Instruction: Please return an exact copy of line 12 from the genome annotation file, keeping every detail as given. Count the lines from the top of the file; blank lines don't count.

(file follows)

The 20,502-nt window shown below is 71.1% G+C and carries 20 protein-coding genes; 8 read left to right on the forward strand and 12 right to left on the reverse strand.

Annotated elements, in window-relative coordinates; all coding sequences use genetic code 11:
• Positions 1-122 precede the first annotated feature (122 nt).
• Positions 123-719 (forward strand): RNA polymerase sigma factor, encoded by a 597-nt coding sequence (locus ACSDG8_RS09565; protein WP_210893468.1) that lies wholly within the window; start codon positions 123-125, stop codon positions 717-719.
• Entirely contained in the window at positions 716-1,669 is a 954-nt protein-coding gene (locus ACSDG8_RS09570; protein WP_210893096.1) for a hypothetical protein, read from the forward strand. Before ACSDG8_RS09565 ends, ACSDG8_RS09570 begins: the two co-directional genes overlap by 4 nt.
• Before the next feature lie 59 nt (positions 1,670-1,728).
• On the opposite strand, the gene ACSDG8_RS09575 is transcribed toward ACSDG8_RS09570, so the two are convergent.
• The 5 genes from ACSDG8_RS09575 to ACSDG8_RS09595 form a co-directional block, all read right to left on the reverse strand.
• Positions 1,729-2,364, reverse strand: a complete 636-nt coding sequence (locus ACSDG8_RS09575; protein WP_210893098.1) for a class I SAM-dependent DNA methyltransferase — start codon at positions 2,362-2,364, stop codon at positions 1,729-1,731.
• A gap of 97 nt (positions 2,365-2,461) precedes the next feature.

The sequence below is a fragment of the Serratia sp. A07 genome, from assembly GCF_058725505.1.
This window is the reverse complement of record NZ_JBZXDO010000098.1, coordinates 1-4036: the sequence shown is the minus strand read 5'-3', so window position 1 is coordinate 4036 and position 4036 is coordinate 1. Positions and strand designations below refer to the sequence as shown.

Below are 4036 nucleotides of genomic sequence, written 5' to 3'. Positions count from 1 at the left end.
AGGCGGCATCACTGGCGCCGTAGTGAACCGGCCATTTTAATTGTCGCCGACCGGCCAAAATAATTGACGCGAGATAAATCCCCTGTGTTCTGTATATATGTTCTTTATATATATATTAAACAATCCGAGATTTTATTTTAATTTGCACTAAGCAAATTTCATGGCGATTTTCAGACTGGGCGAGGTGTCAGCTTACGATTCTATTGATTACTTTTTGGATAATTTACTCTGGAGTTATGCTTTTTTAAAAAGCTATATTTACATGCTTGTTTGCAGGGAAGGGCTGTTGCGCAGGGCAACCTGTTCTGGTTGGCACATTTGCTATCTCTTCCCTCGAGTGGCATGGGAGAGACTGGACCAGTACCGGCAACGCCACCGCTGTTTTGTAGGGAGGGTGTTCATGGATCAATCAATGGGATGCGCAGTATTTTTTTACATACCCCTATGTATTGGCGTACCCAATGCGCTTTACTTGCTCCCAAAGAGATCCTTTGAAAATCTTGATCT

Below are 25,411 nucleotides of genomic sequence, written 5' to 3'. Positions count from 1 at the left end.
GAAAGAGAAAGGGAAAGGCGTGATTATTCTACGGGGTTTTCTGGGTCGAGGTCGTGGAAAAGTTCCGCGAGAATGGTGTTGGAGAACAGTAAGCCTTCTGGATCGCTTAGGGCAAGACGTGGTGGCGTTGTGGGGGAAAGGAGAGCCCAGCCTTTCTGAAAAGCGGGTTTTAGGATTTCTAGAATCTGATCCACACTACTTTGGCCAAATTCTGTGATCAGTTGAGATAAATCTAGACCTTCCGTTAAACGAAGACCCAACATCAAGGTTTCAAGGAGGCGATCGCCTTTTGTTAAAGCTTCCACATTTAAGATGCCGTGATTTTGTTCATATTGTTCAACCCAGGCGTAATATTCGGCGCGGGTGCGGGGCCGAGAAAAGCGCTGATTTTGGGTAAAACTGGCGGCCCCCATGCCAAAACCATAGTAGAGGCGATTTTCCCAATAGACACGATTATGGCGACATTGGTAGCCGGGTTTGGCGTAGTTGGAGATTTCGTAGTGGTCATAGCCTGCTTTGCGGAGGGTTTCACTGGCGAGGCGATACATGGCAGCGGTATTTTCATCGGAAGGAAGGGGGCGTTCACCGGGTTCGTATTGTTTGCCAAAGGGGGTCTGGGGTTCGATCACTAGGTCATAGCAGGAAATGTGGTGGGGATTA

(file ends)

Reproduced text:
This window is the reverse complement of record NZ_JBZXDO010000098.1, coordinates 1-4036: the sequence shown is the minus strand read 5'-3', so window position 1 is coordinate 4036 and position 4036 is coordinate 1. Positions and strand designations below refer to the sequence as shown.